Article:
These studies on the association between Y-chromosome microdeletion and RPL are mixed in part due to the low prevalence of Y-chromosome microdeletion in the male infertile population coupled with the fact that these men are very rarely able to procreate, and almost exclusively require assisted reproductive technology (ART) for reproduction. In addition, it remains unknown how spermatozoa with a deletion influence fertilization rate and embryo quality. There are very few studies in the literature of the plausible mechanism by which AZF mutation can be implicated with miscarriages. Some of these studies implicate AZF region mutations with a meiotic defect, which may be associated with increased pregnancy loss (57-59). Another alternative explanation is that these Y-chromosome microdeletions are polymorphisms and due to the presence of palindromic areas, there are likely to be crossing over events with the X-chromosome yielding a genetic abnormality that could result in RPL (51). This is a knowledge gap that could be further investigated with animal models.


What is currently being explored?

Sperm aneuploidy

We are now beginning to understand that genetic and epigenetic contributions of sperm to early embryogenesis are extensive and have profound clinical implications. Fluorescent in situ hybridization (FISH) technology is the primary method used to study sperm chromosomes and detect aneuploidy. Sperm aneuploidy has been detected at an increased rate in male partners of women with RPL compared to controls in several studies (35,60-63). Although the data has shown increased rates of sex chromosome disomy in sperm from the male partner in couples with RPL, cytogenetic analysis of products of conception from couples with RPL does not reveal an increased rate of sex chromosome aneuploidy. This might suggest that cytogenetically abnormal sperm might be selected against during the process of fertilization (64,65). ASRM does not recommend routine sperm aneuploidy testing in couples with unexplained RPL (3). They cited the study by Stephenson et al. which demonstrated that over half of miscarriages in couples with RPL were euploid (54% vs. 46%) (64). However, one limitation of this study is the fact that they looked at a heterogeneous group with recurrent miscarriage and didn’t limit to idiopathic cases.

Moreover, the 2015 ASRM practice guideline for evaluation of the infertile male suggests that patients with RPL may benefit from screening for sperm aneuploidy (48). This differing view may be due in part to uncertainty surrounding the prognostic value of FISH regarding the final progeny as well as cost considerations (66). Furthermore, most FISH studies focus on a small number of chromosomes, typically those associated with aneuploidies compatible with life, namely 13, 18, 21, X and Y (67). What is unknown is whether this limited FISH panel is sufficient for evaluation of couples with RPL or even if expanded panels would provide more information. In addition, Neusser et al. posited that in RPL, chromosomes 1, 2, 6, 15, 16 and 21 are more relevant targets for sperm aneuploidy testing with chromosome 16 being the most promising diagnostic target (68). For these reasons, some authors suggest that until more in-depth studies are performed to explore this relationship, men with RPL should be screened for sperm aneuploidy and also referred to genetic counselors (69). At present, no intervention is known to decrease sperm aneuploidy but preimplantation genetic screening (PGS) can be used to select for euploid embryos during IVF.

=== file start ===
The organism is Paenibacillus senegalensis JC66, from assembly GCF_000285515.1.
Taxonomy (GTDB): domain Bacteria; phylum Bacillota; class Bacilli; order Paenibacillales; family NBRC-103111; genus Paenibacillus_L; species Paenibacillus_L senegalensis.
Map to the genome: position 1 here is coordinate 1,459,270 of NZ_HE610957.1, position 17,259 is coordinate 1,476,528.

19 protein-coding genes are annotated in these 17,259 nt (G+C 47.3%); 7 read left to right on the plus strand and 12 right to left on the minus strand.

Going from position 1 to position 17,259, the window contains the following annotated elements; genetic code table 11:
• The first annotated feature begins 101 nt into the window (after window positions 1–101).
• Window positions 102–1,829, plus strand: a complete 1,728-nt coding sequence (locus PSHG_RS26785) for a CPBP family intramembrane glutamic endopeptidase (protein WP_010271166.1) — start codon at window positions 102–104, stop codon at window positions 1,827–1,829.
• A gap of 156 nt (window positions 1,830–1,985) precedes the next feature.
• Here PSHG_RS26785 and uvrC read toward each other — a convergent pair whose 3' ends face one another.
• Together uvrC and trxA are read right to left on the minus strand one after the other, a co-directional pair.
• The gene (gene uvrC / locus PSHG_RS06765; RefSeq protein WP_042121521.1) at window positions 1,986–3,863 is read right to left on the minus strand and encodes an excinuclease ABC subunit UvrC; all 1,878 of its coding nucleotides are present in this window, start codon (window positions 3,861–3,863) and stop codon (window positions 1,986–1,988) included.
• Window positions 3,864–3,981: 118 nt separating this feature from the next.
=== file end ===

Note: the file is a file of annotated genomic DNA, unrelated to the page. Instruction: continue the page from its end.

Methylenetetrahydrofolate reductase (MTHFR) polymorphisms

MTHFR enzyme plays an important role in catalyzing the conversion of 5,10-methylenetetraydrofolate into 5-methylenetetrahydrofolate, which provides the single-carbon for homocysteine in methionine synthesis (70,71). There have been several studies that have evaluated the association between polymorphisms in MTHFR reductase activity and unexplained RPL. The results of these epidemiologic studies have been inconsistent in the literature. Of the 40 different genetic polymorphisms of MTHFR, C677T variant is the most studied and thought to be the most clinically relevant. A recent meta-analysis of 29 articles demonstrated a significant association between the MTHFR C677T polymorphism and a susceptibility to RPL in women (72). In addition, a pooled meta-analysis of 57 articles also demonstrated that both maternal and paternal MTHFR gene C677T and A1298C variants are associated with RPL. They also observed a significant association between fetal MTHFR A1298C polymorphism and RPL, but no association with C677T (73). Due to the inconsistent literature on this association, a general consensus has not been determined on the impact of paternal MTHFR polymorphisms on RPL.

Annexin A5 M2 haplotype

In 2007, a hereditary factor for RPL was suggested (74). This factor, called the M2 haplotype, comprises four consecutive nucleotide substitutions in the core promoter of the annexin A5 (ANXA5) gene and results in reduced expression levels of ANXA5 in placenta. ANXA5 is a member of the annexin protein family. It is ubiquitously expressed in perfused ductal organs and most abundantly present at the apical surfaces of the syncytiotrophoblast covering placenta villi (75). ANXA5 has potent anticoagulant properties that have been extensively studied both in vitro and in vivo (76,77). ANXA5 is crucial for the dynamics of membrane repair within the syncytiotrophoblast and reduced expression results in various thrombophilia-related pathologies of pregnancy such as preeclampsia, fetal growth restriction and RPL (75).